While you might not know it from the weather, there’s at least one sure sign it’s December in DC. No, we’re not referring to the oversized and ornamented evergreens on the Capitol and White House lawns, but to the recent mad dash by Congress to wrap up remaining legislative business before the end of session. Despite a year marked by bitter partisanship, Congress managed to arrive at an agreement to fund the federal government through the rest of FY2016.
CGD Policy Blogs
Congress finally gave the administration what it has been asking for on IMF quota reform, and then some. At the same time, Congress didn’t just give the administration the ability to go forward on governance reform that gives more voting power to rising developing countries. It also included some potentially consequential conditions on its approval. Here we see risks going forward that are manageable but will require some skillful navigation by the next administration.
Overseas development assistance amounts to about $135 billion dollars annually, but the cost of paying for the Sustainable Development Goals will be in the trillions. As a result, blended finance is something of a buzz phrase these days. I left a workshop on blended finance last week in Paris excited about the potential of these new structures and instruments to deliver social returns. But I was also struck by the challenges DFIs and their advocates must overcome in order to fully realize that potential.
The elephants in the room at the annual International Monetary Fund/World Bank meeting in Lima, Peru, were the China-inspired Asian Infrastructure Investment Bank (AIIB) and New Development Bank (or “BRICS Development Bank,” as it was originally called). The reality is that over the next decade, these new institutions will not be huge lenders.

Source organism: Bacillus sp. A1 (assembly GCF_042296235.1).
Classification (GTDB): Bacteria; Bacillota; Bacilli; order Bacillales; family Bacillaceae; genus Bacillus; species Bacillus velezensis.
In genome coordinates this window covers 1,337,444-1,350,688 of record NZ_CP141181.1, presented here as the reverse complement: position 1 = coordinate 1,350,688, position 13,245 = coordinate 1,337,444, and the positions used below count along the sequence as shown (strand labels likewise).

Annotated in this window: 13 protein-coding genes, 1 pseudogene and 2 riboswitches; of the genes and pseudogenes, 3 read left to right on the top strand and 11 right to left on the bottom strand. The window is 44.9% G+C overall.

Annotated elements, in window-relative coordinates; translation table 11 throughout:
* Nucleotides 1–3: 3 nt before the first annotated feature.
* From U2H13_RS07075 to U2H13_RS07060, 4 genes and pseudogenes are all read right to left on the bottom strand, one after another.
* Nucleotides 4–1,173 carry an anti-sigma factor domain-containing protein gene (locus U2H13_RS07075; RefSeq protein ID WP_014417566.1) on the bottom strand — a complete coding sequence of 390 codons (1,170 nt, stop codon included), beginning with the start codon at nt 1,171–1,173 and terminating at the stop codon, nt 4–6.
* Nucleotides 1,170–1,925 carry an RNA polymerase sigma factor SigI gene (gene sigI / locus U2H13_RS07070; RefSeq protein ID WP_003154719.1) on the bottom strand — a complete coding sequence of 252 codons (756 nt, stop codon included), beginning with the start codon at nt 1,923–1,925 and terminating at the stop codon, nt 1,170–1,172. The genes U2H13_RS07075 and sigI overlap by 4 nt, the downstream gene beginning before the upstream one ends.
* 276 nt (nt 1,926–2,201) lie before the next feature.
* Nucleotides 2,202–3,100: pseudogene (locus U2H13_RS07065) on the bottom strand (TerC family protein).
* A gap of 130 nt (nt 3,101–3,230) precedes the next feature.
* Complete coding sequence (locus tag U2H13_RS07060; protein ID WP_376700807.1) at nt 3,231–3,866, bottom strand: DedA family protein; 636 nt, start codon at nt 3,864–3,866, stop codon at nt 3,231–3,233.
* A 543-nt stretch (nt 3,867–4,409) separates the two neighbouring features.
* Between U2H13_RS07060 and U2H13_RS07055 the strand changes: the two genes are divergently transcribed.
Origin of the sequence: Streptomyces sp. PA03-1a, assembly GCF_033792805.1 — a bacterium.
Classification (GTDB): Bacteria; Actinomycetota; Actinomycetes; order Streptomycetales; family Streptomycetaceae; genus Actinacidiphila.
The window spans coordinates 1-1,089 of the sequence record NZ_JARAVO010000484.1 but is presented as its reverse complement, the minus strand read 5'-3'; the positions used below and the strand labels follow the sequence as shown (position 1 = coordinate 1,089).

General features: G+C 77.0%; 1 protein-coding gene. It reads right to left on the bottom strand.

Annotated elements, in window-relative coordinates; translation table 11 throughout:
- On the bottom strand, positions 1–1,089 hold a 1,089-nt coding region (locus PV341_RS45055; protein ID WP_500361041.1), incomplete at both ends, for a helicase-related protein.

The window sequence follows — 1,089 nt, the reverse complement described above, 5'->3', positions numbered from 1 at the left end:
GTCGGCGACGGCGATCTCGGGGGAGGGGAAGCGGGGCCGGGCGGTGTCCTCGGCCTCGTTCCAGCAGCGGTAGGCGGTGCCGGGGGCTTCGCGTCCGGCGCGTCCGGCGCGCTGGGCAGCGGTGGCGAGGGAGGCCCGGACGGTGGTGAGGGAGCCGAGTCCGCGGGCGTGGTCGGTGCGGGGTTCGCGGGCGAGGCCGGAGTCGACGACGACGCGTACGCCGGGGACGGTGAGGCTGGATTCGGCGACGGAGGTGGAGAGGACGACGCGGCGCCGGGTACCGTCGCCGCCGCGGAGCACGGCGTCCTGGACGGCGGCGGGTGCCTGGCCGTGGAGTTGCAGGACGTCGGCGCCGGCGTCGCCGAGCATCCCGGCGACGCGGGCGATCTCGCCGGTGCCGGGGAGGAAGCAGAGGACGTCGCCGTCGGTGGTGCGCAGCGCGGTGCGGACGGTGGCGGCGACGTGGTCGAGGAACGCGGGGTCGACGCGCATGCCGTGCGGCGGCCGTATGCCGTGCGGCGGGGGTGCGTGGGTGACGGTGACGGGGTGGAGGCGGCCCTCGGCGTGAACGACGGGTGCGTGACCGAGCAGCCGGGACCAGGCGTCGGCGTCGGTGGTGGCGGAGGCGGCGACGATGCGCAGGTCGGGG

The very first Global Goal on the new UN development agenda, formally adopted earlier this month, is to “end poverty in all its forms everywhere.” On this week’s CGD podcast, economist Montek Singh Ahluwalia, who also serves as Co-Chair of CGD’s new High Level Panel on the Future of Multilateral Development Banks (MDBs), shares his experiences of and hopes for combating poverty in India.
The Millennium Challenge Corporation is a model aid agency in a lot of ways, one of which is its commitment to learning from experience and evidence on what works and what doesn’t when it comes to development programs. Despite that, it still has an egregiously flawed way to deal with the risk of corruption. The MCC takes a slippery and poorly measured concept and puts it to the most blunt of zero tolerance tests: if a country is below the median in its income group on the Worldwide Governance Indicators measure of control of corruption, it doesn’t get a compact.
In two weeks, a teaming mass of world leaders are going to descend on New York to sign up to the Sustainable Development Goals. Among the targets to be met by 2030 are global universal access to water, sanitation, reliable modern energy, and communications technologies. Back-of-the-envelope calculations suggest that meeting these infrastructure targets would involve a trillion or more dollars in additional infrastructure investment in developing countries every year. That begs the question: where is the money going to come from?